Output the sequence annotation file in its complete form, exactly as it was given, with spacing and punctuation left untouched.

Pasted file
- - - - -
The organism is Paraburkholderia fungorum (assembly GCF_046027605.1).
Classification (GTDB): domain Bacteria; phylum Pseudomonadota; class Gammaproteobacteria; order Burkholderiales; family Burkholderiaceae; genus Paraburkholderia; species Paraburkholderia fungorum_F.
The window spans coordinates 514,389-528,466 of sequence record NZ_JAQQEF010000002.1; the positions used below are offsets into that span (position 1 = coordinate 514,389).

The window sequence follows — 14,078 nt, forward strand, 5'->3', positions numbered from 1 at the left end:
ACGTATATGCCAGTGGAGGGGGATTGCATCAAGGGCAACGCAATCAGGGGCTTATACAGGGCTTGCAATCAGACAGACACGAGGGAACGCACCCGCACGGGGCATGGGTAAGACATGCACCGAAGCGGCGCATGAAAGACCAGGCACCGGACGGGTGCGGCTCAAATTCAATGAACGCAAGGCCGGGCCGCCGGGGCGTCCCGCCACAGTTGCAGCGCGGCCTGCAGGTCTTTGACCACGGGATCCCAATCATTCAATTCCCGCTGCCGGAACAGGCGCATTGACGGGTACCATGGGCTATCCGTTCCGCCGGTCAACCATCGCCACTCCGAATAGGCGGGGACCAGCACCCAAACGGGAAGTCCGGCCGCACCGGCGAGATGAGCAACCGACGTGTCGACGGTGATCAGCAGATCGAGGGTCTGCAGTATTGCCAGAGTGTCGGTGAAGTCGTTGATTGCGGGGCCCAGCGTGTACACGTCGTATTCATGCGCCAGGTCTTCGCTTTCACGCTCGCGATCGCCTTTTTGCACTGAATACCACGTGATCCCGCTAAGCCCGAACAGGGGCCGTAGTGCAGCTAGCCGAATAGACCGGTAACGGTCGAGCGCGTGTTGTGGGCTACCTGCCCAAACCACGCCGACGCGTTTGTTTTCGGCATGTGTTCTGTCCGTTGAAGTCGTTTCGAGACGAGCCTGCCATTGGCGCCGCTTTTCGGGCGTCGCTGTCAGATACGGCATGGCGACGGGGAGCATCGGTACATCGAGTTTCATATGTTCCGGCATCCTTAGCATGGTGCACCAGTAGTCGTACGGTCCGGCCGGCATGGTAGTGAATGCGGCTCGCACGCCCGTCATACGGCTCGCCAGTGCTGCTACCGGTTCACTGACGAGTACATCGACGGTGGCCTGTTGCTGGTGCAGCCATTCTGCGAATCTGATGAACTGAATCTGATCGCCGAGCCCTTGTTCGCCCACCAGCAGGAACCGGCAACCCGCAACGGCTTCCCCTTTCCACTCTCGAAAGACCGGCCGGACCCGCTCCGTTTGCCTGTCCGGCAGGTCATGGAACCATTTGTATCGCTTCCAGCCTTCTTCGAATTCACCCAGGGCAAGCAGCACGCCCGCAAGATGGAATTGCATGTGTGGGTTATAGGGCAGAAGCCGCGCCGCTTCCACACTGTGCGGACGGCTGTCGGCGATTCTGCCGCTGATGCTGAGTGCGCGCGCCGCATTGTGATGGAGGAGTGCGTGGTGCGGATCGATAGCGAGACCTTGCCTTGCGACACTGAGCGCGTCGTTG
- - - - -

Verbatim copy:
The organism is Paraburkholderia fungorum (assembly GCF_046027605.1).
Classification (GTDB): domain Bacteria; phylum Pseudomonadota; class Gammaproteobacteria; order Burkholderiales; family Burkholderiaceae; genus Paraburkholderia; species Paraburkholderia fungorum_F.
The window spans coordinates 514,389-528,466 of sequence record NZ_JAQQEF010000002.1; the positions used below are offsets into that span (position 1 = coordinate 514,389).

The window sequence follows — 14,078 nt, forward strand, 5'->3', positions numbered from 1 at the left end:
ACGTATATGCCAGTGGAGGGGGATTGCATCAAGGGCAACGCAATCAGGGGCTTATACAGGGCTTGCAATCAGACAGACACGAGGGAACGCACCCGCACGGGGCATGGGTAAGACATGCACCGAAGCGGCGCATGAAAGACCAGGCACCGGACGGGTGCGGCTCAAATTCAATGAACGCAAGGCCGGGCCGCCGGGGCGTCCCGCCACAGTTGCAGCGCGGCCTGCAGGTCTTTGACCACGGGATCCCAATCATTCAATTCCCGCTGCCGGAACAGGCGCATTGACGGGTACCATGGGCTATCCGTTCCGCCGGTCAACCATCGCCACTCCGAATAGGCGGGGACCAGCACCCAAACGGGAAGTCCGGCCGCACCGGCGAGATGAGCAACCGACGTGTCGACGGTGATCAGCAGATCGAGGGTCTGCAGTATTGCCAGAGTGTCGGTGAAGTCGTTGATTGCGGGGCCCAGCGTGTACACGTCGTATTCATGCGCCAGGTCTTCGCTTTCACGCTCGCGATCGCCTTTTTGCACTGAATACCACGTGATCCCGCTAAGCCCGAACAGGGGCCGTAGTGCAGCTAGCCGAATAGACCGGTAACGGTCGAGCGCGTGTTGTGGGCTACCTGCCCAAACCACGCCGACGCGTTTGTTTTCGGCATGTGTTCTGTCCGTTGAAGTCGTTTCGAGACGAGCCTGCCATTGGCGCCGCTTTTCGGGCGTCGCTGTCAGATACGGCATGGCGACGGGGAGCATCGGTACATCGAGTTTCATATGTTCCGGCATCCTTAGCATGGTGCACCAGTAGTCGTACGGTCCGGCCGGCATGGTAGTGAATGCGGCTCGCACGCCCGTCATACGGCTCGCCAGTGCTGCTACCGGTTCACTGACGAGTACATCGACGGTGGCCTGTTGCTGGTGCAGCCATTCTGCGAATCTGATGAACTGAATCTGATCGCCGAGCCCTTGTTCGCCCACCAGCAGGAACCGGCAACCCGCAACGGCTTCCCCTTTCCACTCTCGAAAGACCGGCCGGACCCGCTCCGTTTGCCTGTCCGGCAGGTCATGGAACCATTTGTATCGCTTCCAGCCTTCTTCGAATTCACCCAGGGCAAGCAGCACGCCCGCAAGATGGAATTGCATGTGTGGGTTATAGGGCAGAAGCCGCGCCGCTTCCACACTGTGCGGACGGCTGTCGGCGATTCTGCCGCTGATGCTGAGTGCGCGCGCCGCATTGTGATGGAGGAGTGCGTGGTGCGGATCGATAGCGAGACCTTGCCTTGCGACACTGAGCGCGTCGTTG